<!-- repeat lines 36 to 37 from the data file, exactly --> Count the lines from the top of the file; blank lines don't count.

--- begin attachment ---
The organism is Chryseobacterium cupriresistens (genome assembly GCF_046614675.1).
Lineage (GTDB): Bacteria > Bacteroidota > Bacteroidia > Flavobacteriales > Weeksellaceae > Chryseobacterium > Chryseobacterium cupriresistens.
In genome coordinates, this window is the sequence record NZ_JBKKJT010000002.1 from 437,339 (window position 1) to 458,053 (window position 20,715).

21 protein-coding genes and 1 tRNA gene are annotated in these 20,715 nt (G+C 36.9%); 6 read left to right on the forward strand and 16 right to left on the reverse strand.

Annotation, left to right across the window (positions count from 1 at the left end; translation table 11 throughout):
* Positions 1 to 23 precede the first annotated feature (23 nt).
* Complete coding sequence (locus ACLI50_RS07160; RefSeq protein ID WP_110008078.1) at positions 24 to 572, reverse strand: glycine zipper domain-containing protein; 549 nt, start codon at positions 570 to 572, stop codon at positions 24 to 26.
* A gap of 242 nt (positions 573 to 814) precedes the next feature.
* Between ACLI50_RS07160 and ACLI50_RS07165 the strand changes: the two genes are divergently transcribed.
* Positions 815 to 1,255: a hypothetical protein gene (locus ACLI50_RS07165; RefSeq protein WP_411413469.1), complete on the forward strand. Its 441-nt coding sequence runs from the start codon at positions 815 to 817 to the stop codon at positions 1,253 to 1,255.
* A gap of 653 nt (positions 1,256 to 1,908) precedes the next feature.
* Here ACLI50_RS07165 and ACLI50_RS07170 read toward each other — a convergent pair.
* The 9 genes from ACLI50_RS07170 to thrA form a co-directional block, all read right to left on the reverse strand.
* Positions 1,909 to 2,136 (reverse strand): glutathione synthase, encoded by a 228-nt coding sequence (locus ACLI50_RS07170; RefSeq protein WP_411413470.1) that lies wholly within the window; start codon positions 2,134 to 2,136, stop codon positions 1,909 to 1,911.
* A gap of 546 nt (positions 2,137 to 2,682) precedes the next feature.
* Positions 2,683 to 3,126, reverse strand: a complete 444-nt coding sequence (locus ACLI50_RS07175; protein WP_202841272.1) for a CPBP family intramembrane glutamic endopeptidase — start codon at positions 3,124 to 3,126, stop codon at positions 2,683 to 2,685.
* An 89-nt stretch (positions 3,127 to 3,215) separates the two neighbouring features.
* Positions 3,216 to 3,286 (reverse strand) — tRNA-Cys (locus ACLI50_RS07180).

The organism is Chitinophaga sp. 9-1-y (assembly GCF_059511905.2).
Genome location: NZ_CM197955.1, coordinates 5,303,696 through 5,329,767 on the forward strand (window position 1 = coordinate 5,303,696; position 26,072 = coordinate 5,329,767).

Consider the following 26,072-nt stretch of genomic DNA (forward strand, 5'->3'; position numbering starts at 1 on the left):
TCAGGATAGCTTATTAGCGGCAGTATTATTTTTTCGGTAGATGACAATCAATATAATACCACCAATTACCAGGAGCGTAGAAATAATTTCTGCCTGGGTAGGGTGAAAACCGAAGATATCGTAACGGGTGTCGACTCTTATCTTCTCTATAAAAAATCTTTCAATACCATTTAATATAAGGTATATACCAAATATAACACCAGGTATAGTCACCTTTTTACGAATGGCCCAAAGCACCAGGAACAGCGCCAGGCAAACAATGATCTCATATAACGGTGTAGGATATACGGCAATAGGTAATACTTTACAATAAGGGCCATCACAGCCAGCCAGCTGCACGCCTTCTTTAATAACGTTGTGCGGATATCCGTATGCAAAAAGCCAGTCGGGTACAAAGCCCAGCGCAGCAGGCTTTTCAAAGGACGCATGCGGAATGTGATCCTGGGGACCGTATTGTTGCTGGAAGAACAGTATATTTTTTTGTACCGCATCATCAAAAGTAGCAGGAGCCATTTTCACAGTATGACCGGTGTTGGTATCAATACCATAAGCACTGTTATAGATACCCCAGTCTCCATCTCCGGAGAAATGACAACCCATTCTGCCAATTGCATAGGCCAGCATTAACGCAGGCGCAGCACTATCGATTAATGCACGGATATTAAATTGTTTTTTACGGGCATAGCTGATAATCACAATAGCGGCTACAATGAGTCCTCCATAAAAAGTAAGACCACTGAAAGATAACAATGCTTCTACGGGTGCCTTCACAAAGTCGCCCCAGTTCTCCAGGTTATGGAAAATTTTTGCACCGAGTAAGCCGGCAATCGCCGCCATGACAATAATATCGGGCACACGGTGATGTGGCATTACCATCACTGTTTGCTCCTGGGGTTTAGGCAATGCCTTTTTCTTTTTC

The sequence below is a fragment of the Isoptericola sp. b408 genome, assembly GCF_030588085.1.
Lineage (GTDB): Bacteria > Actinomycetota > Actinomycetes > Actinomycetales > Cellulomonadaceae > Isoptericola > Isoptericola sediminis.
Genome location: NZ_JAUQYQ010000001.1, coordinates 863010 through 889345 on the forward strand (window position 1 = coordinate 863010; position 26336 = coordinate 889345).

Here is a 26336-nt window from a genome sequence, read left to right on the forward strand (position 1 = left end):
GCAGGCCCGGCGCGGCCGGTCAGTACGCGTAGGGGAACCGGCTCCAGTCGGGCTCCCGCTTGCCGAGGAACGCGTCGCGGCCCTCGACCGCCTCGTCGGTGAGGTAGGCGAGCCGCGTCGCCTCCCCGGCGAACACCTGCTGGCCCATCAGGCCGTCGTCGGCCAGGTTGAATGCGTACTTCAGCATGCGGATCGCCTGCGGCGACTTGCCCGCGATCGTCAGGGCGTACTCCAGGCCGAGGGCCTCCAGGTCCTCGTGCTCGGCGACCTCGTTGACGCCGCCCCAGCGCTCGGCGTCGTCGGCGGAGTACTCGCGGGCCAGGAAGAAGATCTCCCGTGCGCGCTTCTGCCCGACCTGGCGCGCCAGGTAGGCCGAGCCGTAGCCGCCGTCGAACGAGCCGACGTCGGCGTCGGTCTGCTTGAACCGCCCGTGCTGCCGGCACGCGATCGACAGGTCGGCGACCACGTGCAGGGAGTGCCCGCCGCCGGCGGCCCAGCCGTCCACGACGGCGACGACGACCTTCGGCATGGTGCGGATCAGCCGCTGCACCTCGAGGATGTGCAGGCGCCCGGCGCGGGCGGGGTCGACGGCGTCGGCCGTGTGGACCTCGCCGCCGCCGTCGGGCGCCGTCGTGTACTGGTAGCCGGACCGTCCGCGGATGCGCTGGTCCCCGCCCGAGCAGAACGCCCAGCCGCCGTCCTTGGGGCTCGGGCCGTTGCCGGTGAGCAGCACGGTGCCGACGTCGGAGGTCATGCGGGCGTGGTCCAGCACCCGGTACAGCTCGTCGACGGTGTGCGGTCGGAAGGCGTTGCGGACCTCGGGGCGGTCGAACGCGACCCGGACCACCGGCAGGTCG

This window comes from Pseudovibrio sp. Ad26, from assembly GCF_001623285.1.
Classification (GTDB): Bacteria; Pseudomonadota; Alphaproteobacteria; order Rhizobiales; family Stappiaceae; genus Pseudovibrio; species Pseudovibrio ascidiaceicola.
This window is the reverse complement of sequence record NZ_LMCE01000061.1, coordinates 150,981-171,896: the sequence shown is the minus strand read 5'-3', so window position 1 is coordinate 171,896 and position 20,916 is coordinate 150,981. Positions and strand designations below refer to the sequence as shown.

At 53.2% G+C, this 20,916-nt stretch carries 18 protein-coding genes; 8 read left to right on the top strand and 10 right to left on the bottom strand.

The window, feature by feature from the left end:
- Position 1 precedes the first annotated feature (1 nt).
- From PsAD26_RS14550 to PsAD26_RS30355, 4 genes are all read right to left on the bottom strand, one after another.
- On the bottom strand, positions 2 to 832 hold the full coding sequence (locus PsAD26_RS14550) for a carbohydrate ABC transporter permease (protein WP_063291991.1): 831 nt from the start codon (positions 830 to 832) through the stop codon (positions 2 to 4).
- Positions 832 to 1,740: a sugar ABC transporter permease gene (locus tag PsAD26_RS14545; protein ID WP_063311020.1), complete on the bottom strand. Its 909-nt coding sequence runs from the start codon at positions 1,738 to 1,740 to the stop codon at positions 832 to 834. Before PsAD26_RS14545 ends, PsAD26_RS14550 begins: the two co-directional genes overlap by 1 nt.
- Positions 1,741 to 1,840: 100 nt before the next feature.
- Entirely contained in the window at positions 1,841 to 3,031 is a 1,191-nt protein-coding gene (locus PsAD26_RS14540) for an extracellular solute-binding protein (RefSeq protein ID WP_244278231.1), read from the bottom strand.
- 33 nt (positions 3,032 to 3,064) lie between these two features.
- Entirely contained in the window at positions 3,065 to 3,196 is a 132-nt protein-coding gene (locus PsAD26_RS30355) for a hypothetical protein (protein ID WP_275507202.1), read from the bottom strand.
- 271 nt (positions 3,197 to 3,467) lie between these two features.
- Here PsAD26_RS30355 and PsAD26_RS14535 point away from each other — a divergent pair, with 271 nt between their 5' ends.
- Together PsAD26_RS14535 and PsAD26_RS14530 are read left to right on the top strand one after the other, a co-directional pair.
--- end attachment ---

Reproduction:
- Positions 832 to 1,740: a sugar ABC transporter permease gene (locus tag PsAD26_RS14545; protein ID WP_063311020.1), complete on the bottom strand. Its 909-nt coding sequence runs from the start codon at positions 1,738 to 1,740 to the stop codon at positions 832 to 834. Before PsAD26_RS14545 ends, PsAD26_RS14550 begins: the two co-directional genes overlap by 1 nt.
- Positions 1,741 to 1,840: 100 nt before the next feature.